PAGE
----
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Hypertriglyceridemia and Cardiovascular Disease Management: The Role of Omega3 Fatty Acids

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Title: Hypertriglyceridemia and Cardiovascular Disease Management: The Role of Omega3 Fatty Acids


1
Hypertriglyceridemia and Cardiovascular Disease
Management The Role of Omega-3 Fatty Acids
  • Ronald A. Codario, MD
  • Assistant Clinical Professor of Medicine
  • University of Pennsylvania
  • Philadelphia, Pennsylvania

2
Key Question
  • How often do you recommend omega-3 fatty
  • acids as treatment for your patients with
  • hypertriglyceridemia?
  • Frequently
  • Sometimes
  • Seldom
  • Never
  • Use your keypad to vote now!

3
Faculty Disclosure
  • Dr Codario speakers bureau AstraZeneca, Merck
    Co., Inc., Novartis Pharmaceuticals
    Corporation, Reliant Pharmaceuticals, Inc.,
    sanofi-aventis Group.

4
Learning Objectives Hypertriglyceridemia
  • Discuss the etiology of hypertriglyceridemia and
    its potential impact on CVD outcomes
  • Develop treatment plans to help patients achieve
    LDL-C, HDL-C, and triglyceride targets through
    diet, exercise, and drug therapy
  • Assess the role of omega-3 acid ethyl esters in
    management of hypertriglyceridemia with regard
    to efficacy, safety, and concomitant drug use

5
Key Question
  • How confident are you in understanding
  • the importance of hypertriglyceridemia in
  • assessing cardiovascular risk?
  • Very confident
  • Somewhat confident
  • Not confident
  • Use your keypad to vote now!

6
Cardiovascular Disease (CVD) No. 1 Cause of
Mortality in US Men and Women
Deaths in Thousands, 2002
COPD coronary obstructive pulmonary
disease. American Heart Association. Heart
Disease and Stroke Statistics2005 Update.
7
Assessing CVD Risk The Cornerstone of Treatment
  • Risk factors often cluster in predisposed
    individuals
  • CVD risk increases along with the number of
    abnormalities
  • Identification of 1 risk factor should prompt the
    search for others and signal initiation of
    proactive, aggressive risk-reduction strategies

NCEP ATP III. JAMA. 20012852486-2497.
8
Framingham Point System for Grading
Cardiovascular Risk
  • Risk score based on sum of graded risk factors
    that defines a 10-year hard CHD (myocardial
    infarction CHD death) risk percentage
  • 10-year risk subcategories

gt20
High
Moderate
10-20
lt10
Low
CHD coronary heart disease. NCEP ATP III. JAMA
200128524862497.
9
Dyslipidemias Are Risk Factors for CVD
Hypertriglyceridemia
Elevated LDL
Small, dense LDL
Atherosclerosis
Low HDL
Diabetes
Hypertension
Insulin resistance
Endothelial Dysfunction
Hyperinsulinemia
Hypercoagulability
Visceral adiposity
HDL high-density lipoprotein LDL low-density
lipoprotein. Deedwania PC. Am J Med.
19981051S-3S.
10
Dyslipidemias Are Prominent in Metabolic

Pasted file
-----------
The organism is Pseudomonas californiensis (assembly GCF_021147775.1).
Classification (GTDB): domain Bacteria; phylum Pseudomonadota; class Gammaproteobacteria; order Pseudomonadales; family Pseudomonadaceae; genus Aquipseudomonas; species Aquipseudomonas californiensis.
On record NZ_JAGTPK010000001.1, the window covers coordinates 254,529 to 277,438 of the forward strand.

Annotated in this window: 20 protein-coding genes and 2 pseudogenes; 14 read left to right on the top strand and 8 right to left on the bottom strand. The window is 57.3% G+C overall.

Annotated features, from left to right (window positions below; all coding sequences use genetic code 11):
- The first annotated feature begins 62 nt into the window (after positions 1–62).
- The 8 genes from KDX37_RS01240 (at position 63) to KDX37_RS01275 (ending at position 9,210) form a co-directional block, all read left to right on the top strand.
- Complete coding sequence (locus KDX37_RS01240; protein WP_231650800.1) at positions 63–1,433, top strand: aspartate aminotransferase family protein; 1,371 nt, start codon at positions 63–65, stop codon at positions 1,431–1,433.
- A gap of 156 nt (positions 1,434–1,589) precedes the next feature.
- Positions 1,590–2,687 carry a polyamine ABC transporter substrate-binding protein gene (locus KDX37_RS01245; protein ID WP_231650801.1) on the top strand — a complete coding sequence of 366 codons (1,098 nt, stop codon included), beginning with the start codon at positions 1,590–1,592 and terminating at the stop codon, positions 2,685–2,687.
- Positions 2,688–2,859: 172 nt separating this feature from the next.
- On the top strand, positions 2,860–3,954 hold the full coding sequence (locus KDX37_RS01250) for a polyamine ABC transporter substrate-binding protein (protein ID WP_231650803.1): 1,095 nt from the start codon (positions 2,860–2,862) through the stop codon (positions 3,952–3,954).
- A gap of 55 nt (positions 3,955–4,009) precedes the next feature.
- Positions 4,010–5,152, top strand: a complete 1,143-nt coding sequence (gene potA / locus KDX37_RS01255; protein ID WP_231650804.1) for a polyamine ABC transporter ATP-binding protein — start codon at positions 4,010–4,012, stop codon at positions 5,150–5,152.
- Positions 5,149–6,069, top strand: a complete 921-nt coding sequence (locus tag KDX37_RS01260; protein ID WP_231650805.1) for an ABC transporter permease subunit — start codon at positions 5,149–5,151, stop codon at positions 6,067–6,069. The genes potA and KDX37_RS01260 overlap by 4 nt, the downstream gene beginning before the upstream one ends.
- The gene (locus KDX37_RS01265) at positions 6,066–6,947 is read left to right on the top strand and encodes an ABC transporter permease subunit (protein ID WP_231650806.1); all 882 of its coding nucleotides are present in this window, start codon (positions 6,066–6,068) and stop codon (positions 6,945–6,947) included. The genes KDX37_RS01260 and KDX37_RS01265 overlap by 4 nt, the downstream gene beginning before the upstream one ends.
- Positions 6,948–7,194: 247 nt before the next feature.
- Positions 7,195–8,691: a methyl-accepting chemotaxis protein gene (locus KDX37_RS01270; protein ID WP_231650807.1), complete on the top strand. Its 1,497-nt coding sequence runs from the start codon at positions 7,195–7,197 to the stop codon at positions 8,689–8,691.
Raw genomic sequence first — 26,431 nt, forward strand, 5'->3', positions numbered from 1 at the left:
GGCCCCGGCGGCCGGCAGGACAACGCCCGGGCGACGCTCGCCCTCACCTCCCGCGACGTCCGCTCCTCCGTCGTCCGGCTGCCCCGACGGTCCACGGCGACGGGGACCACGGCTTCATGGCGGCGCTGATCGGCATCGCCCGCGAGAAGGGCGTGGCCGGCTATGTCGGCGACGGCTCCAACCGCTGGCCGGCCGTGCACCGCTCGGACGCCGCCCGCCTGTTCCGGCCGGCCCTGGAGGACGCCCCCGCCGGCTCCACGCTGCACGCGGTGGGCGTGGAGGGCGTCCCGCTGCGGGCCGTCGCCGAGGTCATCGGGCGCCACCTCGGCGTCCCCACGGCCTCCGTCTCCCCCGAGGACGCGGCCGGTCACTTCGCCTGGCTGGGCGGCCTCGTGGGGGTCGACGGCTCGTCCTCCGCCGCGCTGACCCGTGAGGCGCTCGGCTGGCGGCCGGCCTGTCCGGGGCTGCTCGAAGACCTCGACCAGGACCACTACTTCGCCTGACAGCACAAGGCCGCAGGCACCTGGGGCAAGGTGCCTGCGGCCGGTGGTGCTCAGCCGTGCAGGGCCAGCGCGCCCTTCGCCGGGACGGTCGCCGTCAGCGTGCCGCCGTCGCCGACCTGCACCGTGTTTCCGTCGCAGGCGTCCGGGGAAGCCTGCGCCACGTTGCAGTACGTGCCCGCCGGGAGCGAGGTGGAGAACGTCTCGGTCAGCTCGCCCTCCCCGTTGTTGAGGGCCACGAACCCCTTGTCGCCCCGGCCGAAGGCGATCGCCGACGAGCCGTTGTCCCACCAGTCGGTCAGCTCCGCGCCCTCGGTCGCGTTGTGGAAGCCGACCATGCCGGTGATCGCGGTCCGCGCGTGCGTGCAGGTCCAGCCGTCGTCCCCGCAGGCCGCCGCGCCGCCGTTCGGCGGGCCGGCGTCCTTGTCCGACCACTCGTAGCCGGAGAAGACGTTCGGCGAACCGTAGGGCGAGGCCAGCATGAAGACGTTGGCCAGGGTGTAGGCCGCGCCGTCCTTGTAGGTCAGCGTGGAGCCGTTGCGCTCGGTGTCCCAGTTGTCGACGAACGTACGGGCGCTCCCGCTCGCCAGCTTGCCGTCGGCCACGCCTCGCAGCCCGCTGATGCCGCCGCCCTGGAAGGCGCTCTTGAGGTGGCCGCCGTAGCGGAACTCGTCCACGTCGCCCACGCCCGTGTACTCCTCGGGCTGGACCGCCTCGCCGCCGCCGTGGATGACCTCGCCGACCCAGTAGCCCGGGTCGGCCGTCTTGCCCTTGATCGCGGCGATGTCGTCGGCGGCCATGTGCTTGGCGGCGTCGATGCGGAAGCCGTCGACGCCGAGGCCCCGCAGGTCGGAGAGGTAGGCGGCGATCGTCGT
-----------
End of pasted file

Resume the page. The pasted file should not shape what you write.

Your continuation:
Syndrome
Diagnosis is established when 3 of these risk
factors are present.
NCEP ATP III. JAMA. 20012852486-2497.
11
Key Question
  • How do the NCEP ATP III guidelines categorize
  • a TG range of 150-199 mg/dL?
  • Very high
  • Borderline high
  • Normal
  • Low-normal
  • Use your keypad to vote now!

NCEP ATP III. JAMA. 20012852486-2497.
12
ATP III Lipid Classifications
  • TG (mg/dL)
  • lt150 Normal
  • 150-199 Borderline high
  • 200-499 High
  • 500 Very high
  • Total cholesterol (mg/dL)
  • lt200 Desirable
  • 200-239 Borderline high
  • 240 High
  • LDL (mg/dL)
  • lt100 Optimal
  • 130-159 Borderline high
  • 160-189 High
  • HDL (mg/dL)
  • lt40 (M) Low
  • lt50 (F) Low
  • 60 High

NCEP ATP III. JAMA. 20012852486-2497.
13
Key Question
  • Elevated TGs at a level requiring intervention
  • present a particular risk for which of the
  • following groups?
  • Women
  • Male athletes with no significant family history
  • Individuals with a family history of early heart
    disease
  • Women using oral contraceptives
  • Use your keypad to vote now!

14
Elevated Triglycerides Increase CHD Risk
Framingham Heart Study
2.5
Women
2.0
Men
1.5
Relative Risk for CHD
1.0
0.5
0.0
50
100
150
200
250
300
350
400
TGs in VLDL and IDL
For every increase in serum TG level of 89
mg/dL, risk of CHD increases 30 in men and 69
in women2
Meta-analysis of 17 prospective studies
VLDL very low density lipoproteins, IDL
intermediate density lipoprotein.
1. Castelli WP. Can J Cardiol. 19884(suppl
A)5A-10A. 2. Hokanson JE. Curr Cardiol Rep.
20024488-493.
15
Increased Risk From TG Is Independent of HDL
17.2
18
Triglycerides (mg/dL)
16
lt200
14
200-299
12
300
Odds Ratio
10
7.9
8
6.7
6.1
5.7
6
4.3
3.7
3.1
4
2.2
1.3
1.0
1.1
2
0
lt30
30-39
40-49
50
HDL (mg/dL)
TG levels associated with CAD risk are graded and
independent.
Lipids analyzed from 653 patients with premature
familial CAD and 1029 control subjects.
Hopkins PN et al. J Am Coll Cardiol.
2005451003-1012.
16
HDL-C and Coronary Artery Disease Risk
3.0
2.5
2.0
Relative Risk
1.5
25
1.0
45
0.5
65
HDL-C (mg/dL)
85
0.0
100
160
220
LDL-C (mg/dL)
Data from Framingham Heart Study (Men)
Kwiterovich PO. Am J Cardiol. 19988213Q-21Q.
17
Lipid Profile Guidelines
  • Patients with multiple risk factors are
    candidates for intensified therapy (LDL lt100
    mg/dL)
  • Diabetes, aortic aneurysm, symptomatic carotid
    disease, and peripheral vascular disease are
    coronary risk equivalents
  • Complete lipid profile (TC, LDL, HDL, TG) is the
    preferred initial test
  • More frequent tests for persons with multiple
    CHD risk factors
  • Recommend treatment beyond LDL lowering for TG
    gt199 mg/dL

NCEP ATP III. Circulation. 20021063143-3421.
18
Treating Dyslipidemias An Overview